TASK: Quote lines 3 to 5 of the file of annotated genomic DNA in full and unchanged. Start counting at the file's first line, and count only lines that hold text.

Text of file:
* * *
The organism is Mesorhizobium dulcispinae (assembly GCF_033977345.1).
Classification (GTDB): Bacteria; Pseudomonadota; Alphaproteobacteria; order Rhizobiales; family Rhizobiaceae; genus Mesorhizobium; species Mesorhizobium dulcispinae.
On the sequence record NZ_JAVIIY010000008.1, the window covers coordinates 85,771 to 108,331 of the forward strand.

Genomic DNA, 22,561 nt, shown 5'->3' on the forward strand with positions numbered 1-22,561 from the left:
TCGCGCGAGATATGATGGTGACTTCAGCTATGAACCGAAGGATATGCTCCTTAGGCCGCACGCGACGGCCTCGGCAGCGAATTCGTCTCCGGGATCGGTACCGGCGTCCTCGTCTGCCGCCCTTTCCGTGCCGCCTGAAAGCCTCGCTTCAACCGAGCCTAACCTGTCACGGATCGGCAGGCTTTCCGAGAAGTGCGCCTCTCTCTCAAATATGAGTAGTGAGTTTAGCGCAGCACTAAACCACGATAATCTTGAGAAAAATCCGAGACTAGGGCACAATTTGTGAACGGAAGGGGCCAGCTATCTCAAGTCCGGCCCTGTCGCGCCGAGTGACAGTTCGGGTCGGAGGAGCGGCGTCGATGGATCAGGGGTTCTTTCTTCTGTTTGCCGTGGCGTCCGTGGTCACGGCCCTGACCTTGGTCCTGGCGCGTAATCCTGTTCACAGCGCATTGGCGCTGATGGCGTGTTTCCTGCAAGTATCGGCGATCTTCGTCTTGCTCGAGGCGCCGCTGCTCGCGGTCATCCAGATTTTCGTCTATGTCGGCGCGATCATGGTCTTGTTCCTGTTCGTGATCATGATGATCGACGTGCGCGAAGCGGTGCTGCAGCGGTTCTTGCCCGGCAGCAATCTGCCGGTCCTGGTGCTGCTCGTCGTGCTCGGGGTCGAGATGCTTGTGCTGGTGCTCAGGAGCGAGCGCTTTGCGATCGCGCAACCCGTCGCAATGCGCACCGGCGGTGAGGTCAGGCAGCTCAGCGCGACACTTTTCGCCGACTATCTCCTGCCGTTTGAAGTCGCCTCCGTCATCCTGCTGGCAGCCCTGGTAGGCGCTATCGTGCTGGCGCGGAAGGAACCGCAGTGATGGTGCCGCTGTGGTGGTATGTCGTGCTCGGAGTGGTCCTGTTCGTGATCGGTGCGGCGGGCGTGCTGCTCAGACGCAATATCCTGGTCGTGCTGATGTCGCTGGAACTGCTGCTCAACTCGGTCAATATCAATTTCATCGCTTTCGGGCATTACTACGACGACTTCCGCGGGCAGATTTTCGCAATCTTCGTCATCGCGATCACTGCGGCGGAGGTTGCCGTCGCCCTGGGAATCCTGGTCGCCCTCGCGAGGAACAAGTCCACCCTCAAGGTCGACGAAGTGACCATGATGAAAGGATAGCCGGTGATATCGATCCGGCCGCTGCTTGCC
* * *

On the sequence record NZ_JAVIIY010000008.1, the window covers coordinates 85,771 to 108,331 of the forward strand.

Genomic DNA, 22,561 nt, shown 5'->3' on the forward strand with positions numbered 1-22,561 from the left:
TCGCGCGAGATATGATGGTGACTTCAGCTATGAACCGAAGGATATGCTCCTTAGGCCGCACGCGACGGCCTCGGCAGCGAATTCGTCTCCGGGATCGGTACCGGCGTCCTCGTCTGCCGCCCTTTCCGTGCCGCCTGAAAGCCTCGCTTCAACCGAGCCTAACCTGTCACGGATCGGCAGGCTTTCCGAGAAGTGCGCCTCTCTCTCAAATATGAGTAGTGAGTTTAGCGCAGCACTAAACCACGATAATCTTGAGAAAAATCCGAGACTAGGGCACAATTTGTGAACGGAAGGGGCCAGCTATCTCAAGTCCGGCCCTGTCGCGCCGAGTGACAGTTCGGGTCGGAGGAGCGGCGTCGATGGATCAGGGGTTCTTTCTTCTGTTTGCCGTGGCGTCCGTGGTCACGGCCCTGACCTTGGTCCTGGCGCGTAATCCTGTTCACAGCGCATTGGCGCTGATGGCGTGTTTCCTGCAAGTATCGGCGATCTTCGTCTTGCTCGAGGCGCCGCTGCTCGCGGTCATCCAGATTTTCGTCTATGTCGGCGCGATCATGGTCTTGTTCCTGTTCGTGATCATGATGATCGACGTGCGCGAAGCGGTGCTGCAGCGGTTCTTGCCCGGCAGCAATCTGCCGGTCCTGGTGCTGCTCGTCGTGCTCGGGGTCGAGATGCTTGTGCTGGTGCTCAGGAGCGAGCGCTTTGCGATCGCGCAACCCGTCGCAATGCGCACCGGCGGTGAGGTCAGGCAGCTCAGCGCGACACTTTTCGCCGACTATCTCCTGCCGTTTGAAGTCGCCTCCGTCATCCTGCTGGCAGCCCTGGTAGGCGCTATCGTGCTGGCGCGGAAGGAACCGCAGTGATGGTGCCGCTGTGGTGGTATGTCGTGCTCGGAGTGGTCCTGTTCGTGATCGGTGCGGCGGGCGTGCTGCTCAGACGCAATATCCTGGTCGTGCTGATGTCGCTGGAACTGCTGCTCAACTCGGTCAATATCAATTTCATCGCTTTCGGGCATTACTACGACGACTTCCGCGGGCAGATTTTCGCAATCTTCGTCATCGCGATCACTGCGGCGGAGGTTGCCGTCGCCCTGGGAATCCTGGTCGCCCTCGCGAGGAACAAGTCCACCCTCAAGGTCGACGAAGTGACCATGATGAAAGGATAGCCGGTGATATCGATCCGGCCGCTGCTTGCC